Salt Lake West Side Stories: Post Nineteen
by Brad Westwood
Many early American immigrants first heard about Utah and the American West from steamship and labor agents whose work was similar to modern-day employment recruiters.
The steamship and labor agents attracted laborers by offering to pay for their transportation costs. In return, laborers signed a contract that required that they pay a percentage of their wages for a specified period. Although the United States government initially promoted contract labor agreements, they began to regulate the exchanges in the mid-1860s. It was through this type of contract labor that many pioneering immigrants from around the world settled in Utah.
In 1885, the Federal Government declared such employment contracts illegal, hoping to stem the influx of immigrants to the United States. Many white Americans grew concerned about the number of immigrants entering the country and responded by blaming migrants for unemployment, low wage labor, and nativist sentiments. Regardless of the illegality of labor contracts, the government often looked the other way when corporations and businesses turned to immigrants to fulfill their demand for cheap labor. In Utah, labor agents found ways to work around the laws to bring tens of thousands of immigrants into the territory. Beginning in the mid-nineteenth century until the 1920s, immigrants arrived in the American West from Ireland, Great Britain, Western Europe, China, the Middle East, Japan, Mexico, and other Latin American countries. Immigrants, along with Utah’s federally recognized Native American tribes and Mormon Pioneers, made Utah a diverse place, and at times a tense and complicated, social, political, and cultural landscape.
Recruitment for immigrants to fill low wage jobs is known as the “Padrone System.” Under this system, agents developed extensive networks of corporate clients from Utah’s industries in exchange for a fee. Agents drew their clients from the scores of ambitious immigrants who hoped for a better economic future. Many of the impoverished workers found jobs in Utah’s many industries. By arranging for contract labor between immigrants and Utah’s businesses, the labor brokers carved out a living for themselves. After securing employment, many immigrants sent money to family members in their home countries and also contributed to Utah’s economy.
Agents used extensive networks of corporate clients, transportation companies and local intermediaries to entice ambitious and adventuresome workers to seek their fortune in Utah and the American West.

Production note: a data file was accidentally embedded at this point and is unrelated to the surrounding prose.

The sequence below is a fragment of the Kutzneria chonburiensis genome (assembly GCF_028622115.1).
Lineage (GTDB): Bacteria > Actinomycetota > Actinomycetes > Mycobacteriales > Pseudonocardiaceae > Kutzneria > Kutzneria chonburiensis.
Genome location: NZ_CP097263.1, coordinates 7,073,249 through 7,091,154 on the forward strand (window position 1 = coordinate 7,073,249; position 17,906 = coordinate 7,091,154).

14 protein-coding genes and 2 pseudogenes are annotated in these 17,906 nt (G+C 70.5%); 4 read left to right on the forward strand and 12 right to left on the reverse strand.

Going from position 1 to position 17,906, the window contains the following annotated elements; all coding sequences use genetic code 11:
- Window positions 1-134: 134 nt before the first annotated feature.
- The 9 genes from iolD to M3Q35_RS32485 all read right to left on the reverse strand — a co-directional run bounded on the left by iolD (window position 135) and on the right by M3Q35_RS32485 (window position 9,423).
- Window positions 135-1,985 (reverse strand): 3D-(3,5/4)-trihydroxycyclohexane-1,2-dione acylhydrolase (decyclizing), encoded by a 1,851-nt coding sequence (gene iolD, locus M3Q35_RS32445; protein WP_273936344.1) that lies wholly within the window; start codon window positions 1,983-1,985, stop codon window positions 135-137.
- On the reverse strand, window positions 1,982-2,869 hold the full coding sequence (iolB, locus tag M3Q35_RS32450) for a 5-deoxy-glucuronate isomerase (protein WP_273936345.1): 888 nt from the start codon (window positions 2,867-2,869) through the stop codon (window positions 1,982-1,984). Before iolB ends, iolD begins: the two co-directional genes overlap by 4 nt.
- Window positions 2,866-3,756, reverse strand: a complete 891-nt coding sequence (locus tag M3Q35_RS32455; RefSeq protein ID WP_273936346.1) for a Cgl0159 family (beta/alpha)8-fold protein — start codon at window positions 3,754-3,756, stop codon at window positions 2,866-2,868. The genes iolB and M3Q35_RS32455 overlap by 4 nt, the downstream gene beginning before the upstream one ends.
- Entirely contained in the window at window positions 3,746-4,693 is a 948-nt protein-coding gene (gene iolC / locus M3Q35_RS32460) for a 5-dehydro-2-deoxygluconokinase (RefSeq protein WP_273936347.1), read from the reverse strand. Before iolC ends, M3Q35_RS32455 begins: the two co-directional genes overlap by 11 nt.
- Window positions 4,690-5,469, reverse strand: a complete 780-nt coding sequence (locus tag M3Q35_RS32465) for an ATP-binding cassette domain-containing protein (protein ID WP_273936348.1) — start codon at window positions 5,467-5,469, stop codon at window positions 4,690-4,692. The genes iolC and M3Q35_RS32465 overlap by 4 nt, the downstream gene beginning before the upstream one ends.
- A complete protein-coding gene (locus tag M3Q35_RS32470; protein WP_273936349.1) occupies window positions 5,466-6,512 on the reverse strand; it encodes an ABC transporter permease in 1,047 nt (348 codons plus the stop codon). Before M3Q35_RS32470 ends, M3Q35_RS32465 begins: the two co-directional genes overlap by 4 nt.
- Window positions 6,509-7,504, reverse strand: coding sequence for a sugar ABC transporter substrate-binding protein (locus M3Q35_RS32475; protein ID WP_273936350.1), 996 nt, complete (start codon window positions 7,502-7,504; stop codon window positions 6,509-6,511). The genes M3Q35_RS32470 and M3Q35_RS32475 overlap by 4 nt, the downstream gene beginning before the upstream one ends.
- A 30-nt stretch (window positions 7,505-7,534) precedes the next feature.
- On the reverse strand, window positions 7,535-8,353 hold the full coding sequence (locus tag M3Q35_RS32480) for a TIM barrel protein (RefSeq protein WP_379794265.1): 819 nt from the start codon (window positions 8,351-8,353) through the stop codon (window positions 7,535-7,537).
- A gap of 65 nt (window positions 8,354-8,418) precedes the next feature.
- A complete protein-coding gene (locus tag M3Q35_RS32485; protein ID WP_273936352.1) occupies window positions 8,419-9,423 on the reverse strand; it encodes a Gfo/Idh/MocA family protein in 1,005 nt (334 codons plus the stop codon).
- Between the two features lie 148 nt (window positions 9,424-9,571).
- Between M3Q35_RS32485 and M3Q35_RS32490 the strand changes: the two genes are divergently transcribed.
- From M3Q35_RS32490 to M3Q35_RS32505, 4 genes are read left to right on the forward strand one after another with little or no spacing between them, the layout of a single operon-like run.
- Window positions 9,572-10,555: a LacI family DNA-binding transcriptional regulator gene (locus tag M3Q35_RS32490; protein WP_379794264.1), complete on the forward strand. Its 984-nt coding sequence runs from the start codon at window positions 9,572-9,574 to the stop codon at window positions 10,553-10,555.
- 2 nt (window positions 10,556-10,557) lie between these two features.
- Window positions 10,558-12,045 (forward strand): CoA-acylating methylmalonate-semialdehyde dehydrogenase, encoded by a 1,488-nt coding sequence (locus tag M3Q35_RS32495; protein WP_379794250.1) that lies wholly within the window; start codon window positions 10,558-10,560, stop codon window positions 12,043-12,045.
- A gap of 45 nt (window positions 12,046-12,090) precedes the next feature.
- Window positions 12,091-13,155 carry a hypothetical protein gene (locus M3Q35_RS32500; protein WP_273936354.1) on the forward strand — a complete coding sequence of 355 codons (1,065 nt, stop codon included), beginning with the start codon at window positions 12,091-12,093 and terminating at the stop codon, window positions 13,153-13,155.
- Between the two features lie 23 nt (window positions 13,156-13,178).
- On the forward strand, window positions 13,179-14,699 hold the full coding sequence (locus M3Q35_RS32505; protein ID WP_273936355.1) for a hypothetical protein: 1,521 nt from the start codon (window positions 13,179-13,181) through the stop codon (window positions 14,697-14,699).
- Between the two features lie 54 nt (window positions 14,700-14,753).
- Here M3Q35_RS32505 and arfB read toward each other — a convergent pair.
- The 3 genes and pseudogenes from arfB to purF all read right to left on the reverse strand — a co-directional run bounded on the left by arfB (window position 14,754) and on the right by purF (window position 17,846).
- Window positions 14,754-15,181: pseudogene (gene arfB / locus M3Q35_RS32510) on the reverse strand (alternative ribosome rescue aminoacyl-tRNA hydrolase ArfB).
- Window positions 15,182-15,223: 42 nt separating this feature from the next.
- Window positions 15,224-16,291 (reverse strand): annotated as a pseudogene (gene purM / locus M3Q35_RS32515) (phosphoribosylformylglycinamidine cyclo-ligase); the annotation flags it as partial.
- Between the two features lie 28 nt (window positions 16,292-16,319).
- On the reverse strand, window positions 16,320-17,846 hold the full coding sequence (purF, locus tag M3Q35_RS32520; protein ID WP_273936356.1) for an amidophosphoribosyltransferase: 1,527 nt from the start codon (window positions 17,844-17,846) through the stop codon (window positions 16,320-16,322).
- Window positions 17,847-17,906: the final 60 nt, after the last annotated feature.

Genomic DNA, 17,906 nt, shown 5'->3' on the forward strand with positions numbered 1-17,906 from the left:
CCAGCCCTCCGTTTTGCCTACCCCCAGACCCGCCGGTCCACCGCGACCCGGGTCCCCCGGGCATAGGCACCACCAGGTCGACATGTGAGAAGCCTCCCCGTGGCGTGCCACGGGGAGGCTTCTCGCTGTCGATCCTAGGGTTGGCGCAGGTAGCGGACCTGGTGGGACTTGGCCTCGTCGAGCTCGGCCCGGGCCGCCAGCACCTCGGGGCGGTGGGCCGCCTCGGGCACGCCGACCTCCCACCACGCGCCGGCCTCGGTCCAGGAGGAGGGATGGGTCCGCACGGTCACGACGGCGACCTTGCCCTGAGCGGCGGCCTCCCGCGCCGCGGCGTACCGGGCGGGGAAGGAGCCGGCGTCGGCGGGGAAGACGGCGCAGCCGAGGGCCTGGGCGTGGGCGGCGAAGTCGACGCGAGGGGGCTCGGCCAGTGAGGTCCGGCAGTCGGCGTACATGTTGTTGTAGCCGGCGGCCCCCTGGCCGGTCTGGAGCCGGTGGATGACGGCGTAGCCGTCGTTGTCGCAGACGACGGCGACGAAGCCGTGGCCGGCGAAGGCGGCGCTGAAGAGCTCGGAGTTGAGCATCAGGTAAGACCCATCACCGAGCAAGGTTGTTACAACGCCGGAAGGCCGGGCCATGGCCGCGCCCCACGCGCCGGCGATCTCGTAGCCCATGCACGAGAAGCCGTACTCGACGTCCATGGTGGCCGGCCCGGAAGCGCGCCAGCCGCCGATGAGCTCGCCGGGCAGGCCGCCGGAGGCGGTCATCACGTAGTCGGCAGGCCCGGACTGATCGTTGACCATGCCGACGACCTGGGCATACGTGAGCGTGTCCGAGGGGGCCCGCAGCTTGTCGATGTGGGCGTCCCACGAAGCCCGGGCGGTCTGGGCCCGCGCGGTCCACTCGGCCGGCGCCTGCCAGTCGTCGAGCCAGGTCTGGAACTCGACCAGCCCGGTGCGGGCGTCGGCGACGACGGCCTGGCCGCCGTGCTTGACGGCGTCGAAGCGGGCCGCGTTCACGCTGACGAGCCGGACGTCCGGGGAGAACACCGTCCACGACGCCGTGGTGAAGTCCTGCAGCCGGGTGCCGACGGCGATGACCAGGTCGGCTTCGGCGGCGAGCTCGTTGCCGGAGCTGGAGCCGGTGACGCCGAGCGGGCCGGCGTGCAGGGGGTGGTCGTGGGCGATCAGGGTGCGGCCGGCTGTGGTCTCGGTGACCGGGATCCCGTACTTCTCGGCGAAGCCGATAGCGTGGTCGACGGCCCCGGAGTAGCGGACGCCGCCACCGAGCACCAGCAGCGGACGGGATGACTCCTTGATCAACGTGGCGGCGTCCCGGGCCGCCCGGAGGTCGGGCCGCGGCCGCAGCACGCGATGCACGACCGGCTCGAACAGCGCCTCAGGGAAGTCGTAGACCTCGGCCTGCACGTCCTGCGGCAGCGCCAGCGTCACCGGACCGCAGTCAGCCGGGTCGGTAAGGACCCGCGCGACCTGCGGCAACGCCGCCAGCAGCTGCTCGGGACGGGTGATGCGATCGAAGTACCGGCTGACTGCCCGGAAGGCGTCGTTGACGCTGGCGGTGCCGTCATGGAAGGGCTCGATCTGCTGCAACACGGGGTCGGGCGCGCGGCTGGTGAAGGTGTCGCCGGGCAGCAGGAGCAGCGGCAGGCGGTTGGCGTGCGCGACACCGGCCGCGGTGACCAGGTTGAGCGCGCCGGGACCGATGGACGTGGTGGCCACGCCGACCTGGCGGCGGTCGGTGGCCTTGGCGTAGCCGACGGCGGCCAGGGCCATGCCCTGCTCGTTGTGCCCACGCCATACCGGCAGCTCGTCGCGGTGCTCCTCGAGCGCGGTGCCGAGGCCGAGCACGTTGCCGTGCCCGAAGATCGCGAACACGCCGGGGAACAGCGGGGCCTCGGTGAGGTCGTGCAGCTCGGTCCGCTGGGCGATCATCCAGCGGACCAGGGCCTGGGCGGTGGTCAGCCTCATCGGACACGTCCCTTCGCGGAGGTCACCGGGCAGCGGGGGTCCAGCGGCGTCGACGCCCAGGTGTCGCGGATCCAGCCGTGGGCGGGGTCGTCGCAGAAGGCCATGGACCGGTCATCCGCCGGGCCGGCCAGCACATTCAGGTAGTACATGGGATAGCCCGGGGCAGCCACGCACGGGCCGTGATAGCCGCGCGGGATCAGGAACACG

While some immigrants sent money home, others saved their wages so they could pay to bring their extended families to Utah (or even send for a wife). While some immigrant laborers returned to their native countries, many others chose to call the Pioneer Park neighborhood their home.
We hope you join us for our next installment of Salt Lake West Side Stories, where we will describe the importance of benevolent and mutual aid societies, fraternal orders, and labor unions in Salt Lake City’s west side.
Would you like to read the next post (Post 20)? Benevolent and Mutual Aid Societies, Fraternal Orders, and Labor Unions on Salt Lake City’s West Side
Contributors: A special thanks to Dr. Phillip Natoriani (former director, Utah Division of State History and the Utah State Historical Society) for contributing to the contents of this post.
This post was researched and written by Brad Westwood with a whole lot of help from friends. Thanks to our sound engineer and recording engineer Jason T. Powers, and to his supervisor Lisa Nelson, both at the Utah State Library’s Reading for the Blind program. Thanks also to yours truly, David Toranto, for narrating this post.
Jeffrey D. Nicholas, “The Fall of Skliris, ‘Czar of the Greeks,’” History Blazer, December 1996.
Phillip F. Notarianni, “Italian Fraternal Organizations in Utah, 1897-1934,” Utah Historical Quarterly 43, no. 2 (1975): 172-187.
Phillip F. Notarianni, “Utah’s Ellis Island: The Difficult Americanization of Carbon County,” Utah Historical Quarterly 47, no. 2 (1979): 178-193.
“Padrone System Stifled Freedom,” Utah Stories from the Beehive Archive, Utah Humanities, April 21, 2017.
Nicholas Demas, “Leonidas Skliris: Czar of the Greeks,” Utah Stories from the Beehive Archive, August 17, 2012.
Gibbs Smith, Joe Hill (Layton: Gibbs M. Smith, Inc., 1984): 115-134.
Helen Zeese Papanikolas, “Toil and Rage in a New Land: the Greek Immigrant in Utah,” Utah Historical Quarterly 38, no. 2 (spring 1970): 100-203.
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